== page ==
- The Washington Times - Saturday, August 14, 2004


By George Hagan

Random House, $24.95, 370 pages


The Laments, the family at the center of George Hagan’s debut novel, are an insatiable, thick-skinned, energetic, and peripatetic bunch. They could be your next-door neighbors — just more endearing.

Aptly and simply titled “The Laments,” Mr. Hagan’s novel is an account of the travels — geographic as well as emotional — of the Lament family. It is an engrossing odyssey, although the book occasionally lacks depth.

The Laments, nomads though they are, hail from South Africa; their journeys take them across Africa, the Middle East, Europe, and the United States. They move through stations in life as swiftly as they move through countries. One day they are wealthy exploiters of the land; the next they are indebted Americans.

Family travails, richness to poorness — these are hardly new themes in the history of literature, as Mr. Hagan reminds us with his frequent allusions to Shakespearean drama. Yet the simplicity of the narrative and the dollops of quirkiness and affection make this portrayal of family life touching.

We meet the Laments at a kind of naming ritual. Howard and Julia Lament have just witnessed the birth of their first son, and they search for a properly magnificent name for him. (Lament isn’t exactly a surname to lift the spirits, after all.)

But they never have a chance. A woman in the hospital ward with a premature baby in an incubator sees the Laments’ unnamed child and falls for him. She borrows him for frequent jaunts around the hospital. One night, she swipes the young Lament progeny and flees the scene.

In a King Solomon-like bargain, the attending doctor persuades Julia and Howard to take the smaller baby, claiming it for their own. The majestic names are discarded. Instead the Laments call their adopted son Will: “because only a child with a will of astonishing fortitude could have survived such a sad beginning.”

Will is a tough baby, and not a happy baby. When he first laughs, “a high, cascading gurgle of joy,” Julia is stunned.

The birth (and adoption) of a child is the Laments’ cue to kick off their globe-trotting. Howard Lament takes a job in Bahrain, and the Laments leave southern Africa for the Arabian peninsula to begin their new life.

They seem well-suited to adventure. Howard Lament is an engineer whose dream is to irrigate the Sahara. Julia is a fiery painter who thrives on her reputation as a rebel. But Bahrain gives way to more wanderings when the Laments move to northern Rhodesia (what’s now known as Zambia), where the twins, Marcus and Julius, are born.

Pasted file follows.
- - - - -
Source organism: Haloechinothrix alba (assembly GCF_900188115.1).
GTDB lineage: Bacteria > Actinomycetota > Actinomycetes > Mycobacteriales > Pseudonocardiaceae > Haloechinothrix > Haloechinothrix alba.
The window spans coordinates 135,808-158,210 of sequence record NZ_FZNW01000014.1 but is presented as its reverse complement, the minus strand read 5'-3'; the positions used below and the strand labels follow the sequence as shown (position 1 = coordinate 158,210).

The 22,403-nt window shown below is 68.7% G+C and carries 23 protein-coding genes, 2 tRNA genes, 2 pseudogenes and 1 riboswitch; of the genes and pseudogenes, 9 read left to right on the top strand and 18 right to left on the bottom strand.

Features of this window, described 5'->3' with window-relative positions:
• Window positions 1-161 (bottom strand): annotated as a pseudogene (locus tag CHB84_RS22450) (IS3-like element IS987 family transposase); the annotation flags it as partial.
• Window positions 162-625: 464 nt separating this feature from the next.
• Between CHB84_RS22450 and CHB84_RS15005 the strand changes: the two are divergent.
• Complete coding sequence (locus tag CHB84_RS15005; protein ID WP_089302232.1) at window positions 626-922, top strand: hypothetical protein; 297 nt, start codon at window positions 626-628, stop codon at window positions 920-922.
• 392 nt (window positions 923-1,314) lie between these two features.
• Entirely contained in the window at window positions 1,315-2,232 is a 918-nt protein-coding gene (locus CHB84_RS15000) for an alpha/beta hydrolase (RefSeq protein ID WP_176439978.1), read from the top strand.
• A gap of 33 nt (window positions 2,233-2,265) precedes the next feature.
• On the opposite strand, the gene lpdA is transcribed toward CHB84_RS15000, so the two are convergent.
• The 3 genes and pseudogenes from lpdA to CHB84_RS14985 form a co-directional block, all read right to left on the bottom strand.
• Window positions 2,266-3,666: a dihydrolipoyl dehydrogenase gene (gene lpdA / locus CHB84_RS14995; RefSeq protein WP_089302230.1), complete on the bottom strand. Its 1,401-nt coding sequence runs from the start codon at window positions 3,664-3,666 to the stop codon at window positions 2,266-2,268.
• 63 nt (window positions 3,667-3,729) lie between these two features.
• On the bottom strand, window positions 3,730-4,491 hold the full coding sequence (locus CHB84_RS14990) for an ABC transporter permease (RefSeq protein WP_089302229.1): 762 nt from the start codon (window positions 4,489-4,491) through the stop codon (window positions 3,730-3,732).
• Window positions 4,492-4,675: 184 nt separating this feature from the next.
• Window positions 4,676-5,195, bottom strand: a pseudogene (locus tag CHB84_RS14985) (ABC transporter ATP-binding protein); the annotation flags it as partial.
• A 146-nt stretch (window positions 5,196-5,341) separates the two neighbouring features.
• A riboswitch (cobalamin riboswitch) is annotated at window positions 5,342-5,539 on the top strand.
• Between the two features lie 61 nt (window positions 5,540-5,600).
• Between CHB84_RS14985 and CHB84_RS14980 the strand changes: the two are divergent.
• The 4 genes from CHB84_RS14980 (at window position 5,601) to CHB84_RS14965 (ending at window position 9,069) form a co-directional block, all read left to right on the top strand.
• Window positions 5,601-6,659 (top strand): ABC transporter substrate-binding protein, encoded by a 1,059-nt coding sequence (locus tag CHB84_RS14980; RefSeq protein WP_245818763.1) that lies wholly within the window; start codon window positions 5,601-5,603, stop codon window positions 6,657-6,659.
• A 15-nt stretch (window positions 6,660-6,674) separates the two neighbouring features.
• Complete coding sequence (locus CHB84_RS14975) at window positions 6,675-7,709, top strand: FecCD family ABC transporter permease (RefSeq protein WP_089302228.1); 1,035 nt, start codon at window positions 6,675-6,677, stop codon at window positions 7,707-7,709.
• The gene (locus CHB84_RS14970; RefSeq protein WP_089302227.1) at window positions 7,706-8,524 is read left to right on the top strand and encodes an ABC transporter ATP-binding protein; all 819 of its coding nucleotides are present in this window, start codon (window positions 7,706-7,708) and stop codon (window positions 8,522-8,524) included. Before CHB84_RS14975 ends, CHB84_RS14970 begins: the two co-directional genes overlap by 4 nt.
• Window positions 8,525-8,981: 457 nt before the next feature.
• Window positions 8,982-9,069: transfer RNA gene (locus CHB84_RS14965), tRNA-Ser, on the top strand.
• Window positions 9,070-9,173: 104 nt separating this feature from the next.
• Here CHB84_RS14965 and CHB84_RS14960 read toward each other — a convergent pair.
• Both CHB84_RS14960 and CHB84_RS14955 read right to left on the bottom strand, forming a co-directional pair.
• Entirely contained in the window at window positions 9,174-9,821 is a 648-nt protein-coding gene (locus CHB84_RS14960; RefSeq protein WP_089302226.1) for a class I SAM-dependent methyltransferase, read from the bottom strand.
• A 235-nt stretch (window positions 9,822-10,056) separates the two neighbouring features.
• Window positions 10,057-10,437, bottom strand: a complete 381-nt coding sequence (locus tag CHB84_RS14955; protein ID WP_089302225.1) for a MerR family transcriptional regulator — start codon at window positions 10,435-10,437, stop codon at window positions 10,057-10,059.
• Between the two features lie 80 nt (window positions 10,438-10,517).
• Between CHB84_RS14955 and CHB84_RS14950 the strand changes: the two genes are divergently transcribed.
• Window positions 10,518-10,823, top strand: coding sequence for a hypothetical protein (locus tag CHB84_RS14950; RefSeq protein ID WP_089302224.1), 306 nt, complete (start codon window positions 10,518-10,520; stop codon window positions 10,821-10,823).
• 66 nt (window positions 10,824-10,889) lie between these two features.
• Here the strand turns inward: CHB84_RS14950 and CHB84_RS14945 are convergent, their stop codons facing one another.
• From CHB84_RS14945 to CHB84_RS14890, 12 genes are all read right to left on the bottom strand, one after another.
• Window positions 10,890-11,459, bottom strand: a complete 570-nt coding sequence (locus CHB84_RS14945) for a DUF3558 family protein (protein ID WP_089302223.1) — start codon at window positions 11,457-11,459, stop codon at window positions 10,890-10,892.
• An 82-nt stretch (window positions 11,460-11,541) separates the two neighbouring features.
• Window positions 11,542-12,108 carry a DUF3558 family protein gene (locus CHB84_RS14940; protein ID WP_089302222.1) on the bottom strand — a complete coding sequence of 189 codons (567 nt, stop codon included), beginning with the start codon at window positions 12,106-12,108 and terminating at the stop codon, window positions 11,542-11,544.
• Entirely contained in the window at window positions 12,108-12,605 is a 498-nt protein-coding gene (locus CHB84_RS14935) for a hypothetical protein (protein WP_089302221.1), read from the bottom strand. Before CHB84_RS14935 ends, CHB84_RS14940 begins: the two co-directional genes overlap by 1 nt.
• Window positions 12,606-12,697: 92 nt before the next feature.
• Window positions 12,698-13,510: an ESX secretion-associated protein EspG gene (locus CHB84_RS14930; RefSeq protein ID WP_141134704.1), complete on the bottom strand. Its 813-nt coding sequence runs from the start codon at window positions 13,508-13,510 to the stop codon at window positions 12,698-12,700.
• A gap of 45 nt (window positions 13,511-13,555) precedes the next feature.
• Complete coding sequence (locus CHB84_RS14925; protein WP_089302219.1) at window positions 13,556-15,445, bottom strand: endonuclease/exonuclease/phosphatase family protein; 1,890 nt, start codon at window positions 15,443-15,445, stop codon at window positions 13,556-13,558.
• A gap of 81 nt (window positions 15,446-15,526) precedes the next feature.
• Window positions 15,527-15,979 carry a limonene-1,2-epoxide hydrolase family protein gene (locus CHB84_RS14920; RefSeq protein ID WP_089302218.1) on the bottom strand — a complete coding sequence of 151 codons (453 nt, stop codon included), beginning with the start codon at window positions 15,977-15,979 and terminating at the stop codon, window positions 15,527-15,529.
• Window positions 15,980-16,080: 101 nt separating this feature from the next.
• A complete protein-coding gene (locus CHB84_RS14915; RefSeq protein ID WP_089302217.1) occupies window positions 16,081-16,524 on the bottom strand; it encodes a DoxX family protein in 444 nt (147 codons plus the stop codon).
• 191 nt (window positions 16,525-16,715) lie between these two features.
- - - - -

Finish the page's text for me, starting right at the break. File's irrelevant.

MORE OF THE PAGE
In both Bahrain and Rhodesia, the Laments lead the privileged lives of white expatriates, isolated from the local community. Unfortunately, Mr. Hagan has a tendency to zoom through the particularities of the destinations he presents. We are told more about the neighbor’s dog than about the local landscape, politics, or history.

The Laments, though, have their politics in the right place, and they grow uncomfortable with their racist neighbors in colonial Africa. “England was an obvious destination,” Mr. Hagan writes, and the Laments make the trek there — by boat, this being the 1960s.

They arrive in Southampton, England, but Howard’s job is disappointing, and the family grows weary of the clanking toilets and cramped neighborhood. Howard becomes restless. He sells his family on America, where the Laments finally settle, if you can call two houses in two years settling down.

Most of these peregrinations are seen through Will’s eyes. Whether because of his oddball parents or his oddball accent, Will never quite fits in. He lives through all the rites of boyhood — schoolyard bullies, pretty girls, ruthless teachers — but always as an outsider. The adopted child, he’s a foreigner in his own home, “[t]he solitary son between two couples.”

As Will grows up to become a caretaker in the family, he’s the most noble and most dynamic character of the lot. Consequently, he’s the most lovable. Mr. Hagan gracefully draws the contours of family love and devotion, but his lines depicting the enduring rivalries and alliances of the family could be sharpened.

However, the author also infuses this family tale with a sharp, endearing sense of humor. It’s like David Sedaris’ style of humor, in which life on the homestead is viewed wryly as farcical and tinged with sweetness. The Laments are equal parts disaster and hilarity. No adventure is complete without an old man missing his teeth or a child falling into a pool. Urine gets switched for olive oil; backyard gardens are accidentally excavated.

The Lament twins in particular have a knack for antics, taping ping-pong balls to the tails of neighbors’ dogs and jumping into bonfires.

And conformity is not the family strong suit. When every family on their suburban New Jersey block hangs an American flag for Memorial Day, the Laments wave the Union Jack.

Ultimately, though, slapstick antics give way to more serious troubles. The Laments discover that America isn’t all they had hoped. Monetary problems hit the family, while Julia’s pragmatism and Howard’s pie-in-the-sky spirit put the two on a collision course. With deft agility, Mr. Hagan describes a family simultaneously growing closer and falling apart.

There are a few flimsy plot lines in this book, but the central story of one family’s growing pains is compelling: What starts out as a tale of a cross-continent road trip becomes a novel about a family in flux. These transformations are not always pretty, as Mr. Hagan makes clear. But then again, neither is family life.

Carlyn Kolker is a reporter for American Lawyer magazine in New York.

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